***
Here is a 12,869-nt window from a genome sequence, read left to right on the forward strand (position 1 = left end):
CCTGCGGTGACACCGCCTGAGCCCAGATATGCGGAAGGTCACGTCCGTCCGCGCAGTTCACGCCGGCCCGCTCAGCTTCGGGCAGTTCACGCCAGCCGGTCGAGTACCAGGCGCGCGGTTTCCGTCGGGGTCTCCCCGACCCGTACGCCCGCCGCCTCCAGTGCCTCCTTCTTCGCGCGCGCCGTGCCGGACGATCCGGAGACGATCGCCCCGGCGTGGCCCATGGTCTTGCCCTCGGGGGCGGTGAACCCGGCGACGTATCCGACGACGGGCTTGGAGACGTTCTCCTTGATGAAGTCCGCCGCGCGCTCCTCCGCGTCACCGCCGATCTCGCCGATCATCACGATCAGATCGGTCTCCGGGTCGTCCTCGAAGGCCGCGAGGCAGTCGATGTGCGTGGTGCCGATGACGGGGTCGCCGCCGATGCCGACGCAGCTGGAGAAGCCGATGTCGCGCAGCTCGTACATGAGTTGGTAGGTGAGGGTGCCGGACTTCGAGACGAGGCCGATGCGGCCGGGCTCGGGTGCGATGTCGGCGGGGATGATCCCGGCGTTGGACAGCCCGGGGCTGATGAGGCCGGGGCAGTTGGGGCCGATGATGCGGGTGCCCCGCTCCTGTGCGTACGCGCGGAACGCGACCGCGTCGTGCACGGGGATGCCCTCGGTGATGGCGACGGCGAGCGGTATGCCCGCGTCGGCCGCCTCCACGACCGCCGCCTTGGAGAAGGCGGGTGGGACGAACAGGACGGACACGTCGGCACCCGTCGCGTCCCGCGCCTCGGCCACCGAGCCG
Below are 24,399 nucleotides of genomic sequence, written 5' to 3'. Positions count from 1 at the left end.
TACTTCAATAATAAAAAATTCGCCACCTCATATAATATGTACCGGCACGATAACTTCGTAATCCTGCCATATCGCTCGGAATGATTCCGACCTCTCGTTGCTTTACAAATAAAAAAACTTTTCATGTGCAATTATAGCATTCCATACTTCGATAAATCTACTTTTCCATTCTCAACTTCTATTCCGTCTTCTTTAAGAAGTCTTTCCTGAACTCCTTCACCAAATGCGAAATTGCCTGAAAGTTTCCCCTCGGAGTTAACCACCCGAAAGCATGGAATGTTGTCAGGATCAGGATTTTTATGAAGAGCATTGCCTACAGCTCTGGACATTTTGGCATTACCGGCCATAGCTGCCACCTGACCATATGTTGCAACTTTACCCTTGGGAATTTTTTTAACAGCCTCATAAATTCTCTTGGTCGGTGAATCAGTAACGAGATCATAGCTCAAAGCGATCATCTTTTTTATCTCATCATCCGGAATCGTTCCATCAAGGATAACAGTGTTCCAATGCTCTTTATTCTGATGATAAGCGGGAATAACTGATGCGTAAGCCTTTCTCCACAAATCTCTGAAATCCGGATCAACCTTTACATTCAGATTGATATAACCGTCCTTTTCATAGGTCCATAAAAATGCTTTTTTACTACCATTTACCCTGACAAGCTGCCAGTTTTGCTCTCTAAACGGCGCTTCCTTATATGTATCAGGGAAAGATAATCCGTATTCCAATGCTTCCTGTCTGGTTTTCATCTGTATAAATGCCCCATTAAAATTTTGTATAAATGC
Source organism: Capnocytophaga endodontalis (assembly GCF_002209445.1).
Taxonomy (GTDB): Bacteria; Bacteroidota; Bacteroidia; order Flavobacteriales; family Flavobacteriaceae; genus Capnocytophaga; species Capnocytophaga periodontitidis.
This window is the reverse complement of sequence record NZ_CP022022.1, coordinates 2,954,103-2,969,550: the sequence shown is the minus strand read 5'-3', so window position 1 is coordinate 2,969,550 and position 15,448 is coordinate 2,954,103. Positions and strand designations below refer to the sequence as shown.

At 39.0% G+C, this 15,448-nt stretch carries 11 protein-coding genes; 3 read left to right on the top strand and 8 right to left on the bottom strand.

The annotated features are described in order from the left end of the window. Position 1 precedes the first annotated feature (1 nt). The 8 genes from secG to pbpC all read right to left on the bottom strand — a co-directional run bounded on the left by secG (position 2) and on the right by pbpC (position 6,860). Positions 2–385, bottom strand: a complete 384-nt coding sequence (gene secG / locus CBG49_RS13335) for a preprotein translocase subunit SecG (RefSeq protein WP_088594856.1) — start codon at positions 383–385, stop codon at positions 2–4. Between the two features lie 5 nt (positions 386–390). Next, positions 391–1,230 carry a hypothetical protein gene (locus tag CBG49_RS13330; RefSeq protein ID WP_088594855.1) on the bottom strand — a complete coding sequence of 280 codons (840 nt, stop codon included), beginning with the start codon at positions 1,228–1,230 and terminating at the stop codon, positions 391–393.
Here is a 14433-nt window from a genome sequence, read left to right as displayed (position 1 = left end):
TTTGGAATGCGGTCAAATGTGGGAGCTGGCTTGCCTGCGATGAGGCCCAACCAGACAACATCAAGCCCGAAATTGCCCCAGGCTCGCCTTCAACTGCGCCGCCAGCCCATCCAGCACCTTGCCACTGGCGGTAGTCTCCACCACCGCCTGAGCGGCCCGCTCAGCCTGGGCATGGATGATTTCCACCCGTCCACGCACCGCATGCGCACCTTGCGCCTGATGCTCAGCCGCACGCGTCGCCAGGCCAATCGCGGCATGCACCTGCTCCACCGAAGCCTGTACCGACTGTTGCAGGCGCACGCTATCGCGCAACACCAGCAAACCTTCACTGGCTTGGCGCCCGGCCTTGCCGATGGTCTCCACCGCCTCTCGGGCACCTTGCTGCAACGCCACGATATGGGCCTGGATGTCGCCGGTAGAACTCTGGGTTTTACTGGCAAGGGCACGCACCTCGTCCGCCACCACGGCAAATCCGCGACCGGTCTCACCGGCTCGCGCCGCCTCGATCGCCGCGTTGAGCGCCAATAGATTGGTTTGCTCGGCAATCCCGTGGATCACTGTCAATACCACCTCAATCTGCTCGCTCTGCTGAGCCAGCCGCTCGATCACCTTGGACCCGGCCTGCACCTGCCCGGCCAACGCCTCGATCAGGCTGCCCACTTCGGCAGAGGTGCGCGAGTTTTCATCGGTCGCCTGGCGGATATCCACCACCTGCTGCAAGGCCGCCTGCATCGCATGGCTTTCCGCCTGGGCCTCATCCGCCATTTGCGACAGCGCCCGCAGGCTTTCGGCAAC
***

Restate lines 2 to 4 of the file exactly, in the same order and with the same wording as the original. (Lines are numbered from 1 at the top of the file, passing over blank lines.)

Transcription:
CCTGCGGTGACACCGCCTGAGCCCAGATATGCGGAAGGTCACGTCCGTCCGCGCAGTTCACGCCGGCCCGCTCAGCTTCGGGCAGTTCACGCCAGCCGGTCGAGTACCAGGCGCGCGGTTTCCGTCGGGGTCTCCCCGACCCGTACGCCCGCCGCCTCCAGTGCCTCCTTCTTCGCGCGCGCCGTGCCGGACGATCCGGAGACGATCGCCCCGGCGTGGCCCATGGTCTTGCCCTCGGGGGCGGTGAACCCGGCGACGTATCCGACGACGGGCTTGGAGACGTTCTCCTTGATGAAGTCCGCCGCGCGCTCCTCCGCGTCACCGCCGATCTCGCCGATCATCACGATCAGATCGGTCTCCGGGTCGTCCTCGAAGGCCGCGAGGCAGTCGATGTGCGTGGTGCCGATGACGGGGTCGCCGCCGATGCCGACGCAGCTGGAGAAGCCGATGTCGCGCAGCTCGTACATGAGTTGGTAGGTGAGGGTGCCGGACTTCGAGACGAGGCCGATGCGGCCGGGCTCGGGTGCGATGTCGGCGGGGATGATCCCGGCGTTGGACAGCCCGGGGCTGATGAGGCCGGGGCAGTTGGGGCCGATGATGCGGGTGCCCCGCTCCTGTGCGTACGCGCGGAACGCGACCGCGTCGTGCACGGGGATGCCCTCGGTGATGGCGACGGCGAGCGGTATGCCCGCGTCGGCCGCCTCCACGACCGCCGCCTTGGAGAAGGCGGGTGGGACGAACAGGACGGACACGTCGGCACCCGTCGCGTCCCGCGCCTCGGCCACCGAGCCG
Below are 24,399 nucleotides of genomic sequence, written 5' to 3'. Positions count from 1 at the left end.
TACTTCAATAATAAAAAATTCGCCACCTCATATAATATGTACCGGCACGATAACTTCGTAATCCTGCCATATCGCTCGGAATGATTCCGACCTCTCGTTGCTTTACAAATAAAAAAACTTTTCATGTGCAATTATAGCATTCCATACTTCGATAAATCTACTTTTCCATTCTCAACTTCTATTCCGTCTTCTTTAAGAAGTCTTTCCTGAACTCCTTCACCAAATGCGAAATTGCCTGAAAGTTTCCCCTCGGAGTTAACCACCCGAAAGCATGGAATGTTGTCAGGATCAGGATTTTTATGAAGAGCATTGCCTACAGCTCTGGACATTTTGGCATTACCGGCCATAGCTGCCACCTGACCATATGTTGCAACTTTACCCTTGGGAATTTTTTTAACAGCCTCATAAATTCTCTTGGTCGGTGAATCAGTAACGAGATCATAGCTCAAAGCGATCATCTTTTTTATCTCATCATCCGGAATCGTTCCATCAAGGATAACAGTGTTCCAATGCTCTTTATTCTGATGATAAGCGGGAATAACTGATGCGTAAGCCTTTCTCCACAAATCTCTGAAATCCGGATCAACCTTTACATTCAGATTGATATAACCGTCCTTTTCATAGGTCCATAAAAATGCTTTTTTACTACCATTTACCCTGACAAGCTGCCAGTTTTGCTCTCTAAACGGCGCTTCCTTATATGTATCAGGGAAAGATAATCCGTATTCCAATGCTTCCTGTCTGGTTTTCATCTGTATAAATGCCCCATTAAAATTTTGTATAAATGC